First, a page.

Join us and get access to hundreds of tutorials and a community of expert Pythonistas.

Unlock This Lesson

This lesson is for members only. Join us and get access to hundreds of tutorials and a community of expert Pythonistas.

Unlock This Lesson

Hint: You can adjust the default video playback speed in your account settings.
Hint: You can set the default subtitles language in your account settings.
Sorry! Looks like there’s an issue with video playback 🙁 This might be due to a temporary outage or because of a configuration issue with your browser. Please see our video player troubleshooting guide to resolve the issue.

Anatomy of a Command Line Interface

00:00 In this lesson, I’ll talk to you about what building a command line interface in any programming language actually entails.

00:08 Because a command line interface is built to always take in some kind of input from a user, the programmer has to do a little bit more work to deal with things like parsing and validation. When you read a command line interface, you first have to verify the argument structure to see whether it fits the standards that you as the programmer have designed for that command line interface.

00:30 This is what you normally do with parsing: determine the contents, the order, deal with things like mutual exclusivity, and so on. Then, you should normally be checking for some kind of type validation. In Python, this is a bit nebulous because Python is not a super strongly typed programming language already, but you do have to check whether all of the arguments have the correct type at least to some basic level, right?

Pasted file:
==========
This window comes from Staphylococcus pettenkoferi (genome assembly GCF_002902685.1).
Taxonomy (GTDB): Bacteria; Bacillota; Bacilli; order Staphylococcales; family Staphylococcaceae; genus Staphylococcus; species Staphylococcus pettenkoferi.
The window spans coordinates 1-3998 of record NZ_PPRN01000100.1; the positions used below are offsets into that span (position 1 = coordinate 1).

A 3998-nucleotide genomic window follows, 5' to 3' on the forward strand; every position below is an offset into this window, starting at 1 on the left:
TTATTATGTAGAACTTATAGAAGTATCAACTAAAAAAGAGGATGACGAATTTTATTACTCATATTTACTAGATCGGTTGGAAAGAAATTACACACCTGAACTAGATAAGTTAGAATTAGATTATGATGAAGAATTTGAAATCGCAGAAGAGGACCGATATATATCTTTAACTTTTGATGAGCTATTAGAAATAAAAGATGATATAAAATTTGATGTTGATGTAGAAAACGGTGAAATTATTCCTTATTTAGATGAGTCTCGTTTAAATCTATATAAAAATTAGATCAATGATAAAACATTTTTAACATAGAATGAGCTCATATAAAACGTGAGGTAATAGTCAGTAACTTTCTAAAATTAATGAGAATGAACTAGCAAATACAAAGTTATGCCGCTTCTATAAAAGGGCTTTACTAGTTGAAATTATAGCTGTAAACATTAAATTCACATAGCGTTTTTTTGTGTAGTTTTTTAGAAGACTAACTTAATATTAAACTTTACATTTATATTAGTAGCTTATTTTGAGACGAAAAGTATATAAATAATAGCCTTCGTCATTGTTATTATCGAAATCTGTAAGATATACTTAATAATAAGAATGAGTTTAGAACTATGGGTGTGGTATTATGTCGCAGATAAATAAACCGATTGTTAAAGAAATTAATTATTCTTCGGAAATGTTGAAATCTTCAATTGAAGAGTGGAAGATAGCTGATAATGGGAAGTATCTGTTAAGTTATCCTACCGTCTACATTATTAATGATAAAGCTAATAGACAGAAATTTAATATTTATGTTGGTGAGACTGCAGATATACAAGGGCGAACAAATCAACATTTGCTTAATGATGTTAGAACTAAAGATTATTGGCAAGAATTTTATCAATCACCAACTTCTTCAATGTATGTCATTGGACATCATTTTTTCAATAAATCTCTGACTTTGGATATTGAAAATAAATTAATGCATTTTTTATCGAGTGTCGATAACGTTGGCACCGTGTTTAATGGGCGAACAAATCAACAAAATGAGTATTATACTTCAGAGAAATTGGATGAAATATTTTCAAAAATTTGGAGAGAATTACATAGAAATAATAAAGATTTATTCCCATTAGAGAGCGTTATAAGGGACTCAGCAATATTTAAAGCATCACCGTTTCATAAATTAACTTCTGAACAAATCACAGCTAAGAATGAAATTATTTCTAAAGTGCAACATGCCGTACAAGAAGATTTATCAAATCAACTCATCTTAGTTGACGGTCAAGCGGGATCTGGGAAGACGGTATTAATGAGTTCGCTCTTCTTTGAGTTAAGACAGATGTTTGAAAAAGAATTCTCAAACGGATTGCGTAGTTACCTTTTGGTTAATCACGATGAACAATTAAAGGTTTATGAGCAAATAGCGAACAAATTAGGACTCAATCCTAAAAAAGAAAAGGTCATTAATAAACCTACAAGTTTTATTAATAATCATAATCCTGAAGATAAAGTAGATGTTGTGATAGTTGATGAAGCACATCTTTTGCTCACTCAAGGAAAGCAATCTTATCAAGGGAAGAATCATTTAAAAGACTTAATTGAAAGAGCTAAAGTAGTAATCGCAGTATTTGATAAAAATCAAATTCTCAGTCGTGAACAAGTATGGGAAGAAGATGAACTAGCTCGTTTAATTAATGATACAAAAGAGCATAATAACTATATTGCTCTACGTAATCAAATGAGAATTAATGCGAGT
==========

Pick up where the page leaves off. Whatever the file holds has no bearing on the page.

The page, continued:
00:52 All of the arguments that are supposed to be numbers have to be parseable numbers, you know? If you had an argument that was supposed to be a number and someone just put in "cat", it wouldn’t be clear at all what that was supposed to mean as a number.

01:03 You have to do some form of type validation. And then, finally, you have to do behavioral validation, and this is something that you should be doing in really any well-written Python program, anyway. This is stuff like checking whether filenames are actually valid files, or whether things that are supposed to be a member of an enumerative set are actually members of that set as opposed to being some random input. And then, of course, after all of this comes the real logic of your actual program that you’re supposed to run with the command line interface. Over the next few lessons, I’ll show you several different ways that you can implement parsing for your command line interface, and then I’ll also show you a little bit about type validation.

01:44 The behavioral validation is something that I’ll cover more incidentally as I go through the various code files: how to handle things like FileNotFoundError, or set membership problems, or something like that.

Become a Member to join the conversation.